I love working with first-time cookbook clients because they come in super enthusiastic and ready to throw down. But sometimes, the amount of information and prep work we need to do before a cookbook photoshoot can be surprising. We all know that setting up a recipe takes some time and effort. But when you’re looking at dozens of recipes, each with its own unique ingredients and cooking methods—and then you have to create your own images for each one—it becomes clear why there is so much prep work that goes into shooting a cookbook.
That said, I will share some things with you below so that you can hopefully get a feel for what I do before every cookbook photoshoot.
I’ll be the first to admit that I’m a visual learner. I mean, you are too, right? If you get it in your head that you want to do something, but you’re not going to be able to focus until you see it and feel it. However, if you’re planning a cookbook photoshoot for an upcoming cookbook, you will need to use every tool in your arsenal to get exactly what you have in your mind’s eye onto paper (or screen).
Firstly, when I am working with a cookbook author on a photo shoot, the first step I take is to build a mood board. This is a great way to showcase colors, textures, themes, and inspiration from different sources. However, I find inspiration in a lot of places: cookbooks, other food photographers, google searches, and Pinterest boards. I use Adobe Color to help me determine what colors will be used in the shoot.
Once you’ve captured your general idea and feel for the photoshoot, it’s time to narrow it down into a more specific direction and tone. What are you trying to say? Are you trying to show off how simple and easy this recipe is? Are you trying to evoke feelings of joy? Or maybe feelings of nostalgia?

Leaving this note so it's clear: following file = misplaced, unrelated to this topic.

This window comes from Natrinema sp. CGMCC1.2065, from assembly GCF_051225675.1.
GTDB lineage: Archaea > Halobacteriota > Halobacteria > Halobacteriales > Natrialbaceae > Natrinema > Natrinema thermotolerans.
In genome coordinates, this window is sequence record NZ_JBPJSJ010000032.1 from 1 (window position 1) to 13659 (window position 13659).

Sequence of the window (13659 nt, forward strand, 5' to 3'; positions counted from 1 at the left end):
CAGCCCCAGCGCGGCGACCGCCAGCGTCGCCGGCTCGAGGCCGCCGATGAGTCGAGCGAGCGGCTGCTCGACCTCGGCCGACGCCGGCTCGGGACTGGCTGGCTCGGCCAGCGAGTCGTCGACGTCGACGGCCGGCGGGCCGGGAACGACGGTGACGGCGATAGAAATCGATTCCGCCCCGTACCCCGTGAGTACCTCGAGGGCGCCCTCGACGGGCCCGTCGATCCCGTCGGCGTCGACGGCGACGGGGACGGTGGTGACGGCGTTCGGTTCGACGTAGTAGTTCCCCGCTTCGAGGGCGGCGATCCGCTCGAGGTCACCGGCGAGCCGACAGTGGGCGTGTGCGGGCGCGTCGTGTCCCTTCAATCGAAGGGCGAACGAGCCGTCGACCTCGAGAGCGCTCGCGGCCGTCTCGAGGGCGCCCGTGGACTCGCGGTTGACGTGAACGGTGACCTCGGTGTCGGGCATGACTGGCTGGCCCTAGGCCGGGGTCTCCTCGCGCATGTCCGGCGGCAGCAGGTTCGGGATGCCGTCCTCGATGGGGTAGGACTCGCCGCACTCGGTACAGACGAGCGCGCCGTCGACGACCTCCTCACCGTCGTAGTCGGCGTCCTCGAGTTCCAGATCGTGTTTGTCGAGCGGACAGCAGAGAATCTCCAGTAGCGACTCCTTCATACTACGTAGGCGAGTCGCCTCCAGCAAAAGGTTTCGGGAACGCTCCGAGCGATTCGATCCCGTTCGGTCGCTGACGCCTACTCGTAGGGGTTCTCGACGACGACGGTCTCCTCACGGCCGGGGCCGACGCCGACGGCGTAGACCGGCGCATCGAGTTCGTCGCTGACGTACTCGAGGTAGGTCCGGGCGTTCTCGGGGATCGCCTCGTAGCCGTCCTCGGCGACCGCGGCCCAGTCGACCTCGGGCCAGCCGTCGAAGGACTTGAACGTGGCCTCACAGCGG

If I’m working with a food stylist, they will do most of the shopping for props and ingredients. But if I’m not, my assistant or I will shop for props and ingredients.
Antique Shops: If you’re looking for one-of-a-kind props, antique shops are a great place to look. You’re bound to find something unique that not every other cookbook author uses!
Garage Sales and Goodwill Stores: Garage sales and Goodwill stores are the best places to find individual items like plates and glasses. They provide the opportunity to find quirky items that aren’t mass-produced, for instance ceramic pots and pans, vases, and vintage french fry signs!
Crate & Barrel: Crate & Barrel sells high-quality kitchenware at affordable prices, making them one of our go-to sources for cups, bowls, and serving platters.
Telling you how we prep is great information (I hope!) but what I really want is to tell you WHY we prep. The main reason is that it saves us time on shoot day. We don’t have to spend precious minutes searching through our pantries for ingredients or trying to remember how much salt goes into that recipe. A photoshoot for a cookbook is a massive job, with many moving parts.
You’re working under pressure on shoot day—you’re on a tight timeline, and the clock’s ticking. Your recipes need to be ready to go at the exact moment of readiness for the camera. You don’t have time to get in there and blanch that broccoli if you need it in five minutes! And you definitely don’t have time to filet all those fish if you need them ready for a shot in ten! And that’s why we prep.
Every cookbook shoot is different, but the basic principles hold true. So if you’re working on your first cookbook, this post will hopefully give you a deeper insight into the photoshoot process.
Having a good working relationship with your photographer is key. You want someone who will listen to you and who you will not just be able to voice your creative vision to, but also an individual who will work with you on developing a plan for the shoot that is based around the vision and budget you have in mind for your project.
They will help you make any choices about where the shoot takes place, what props and ingredients are used in each shot and what kind of light is required to create the most stunning visuals possible. In short, a great food photographer will likely know a lot more about food styling than even what they can do with their camera so make sure you pick one with experience!
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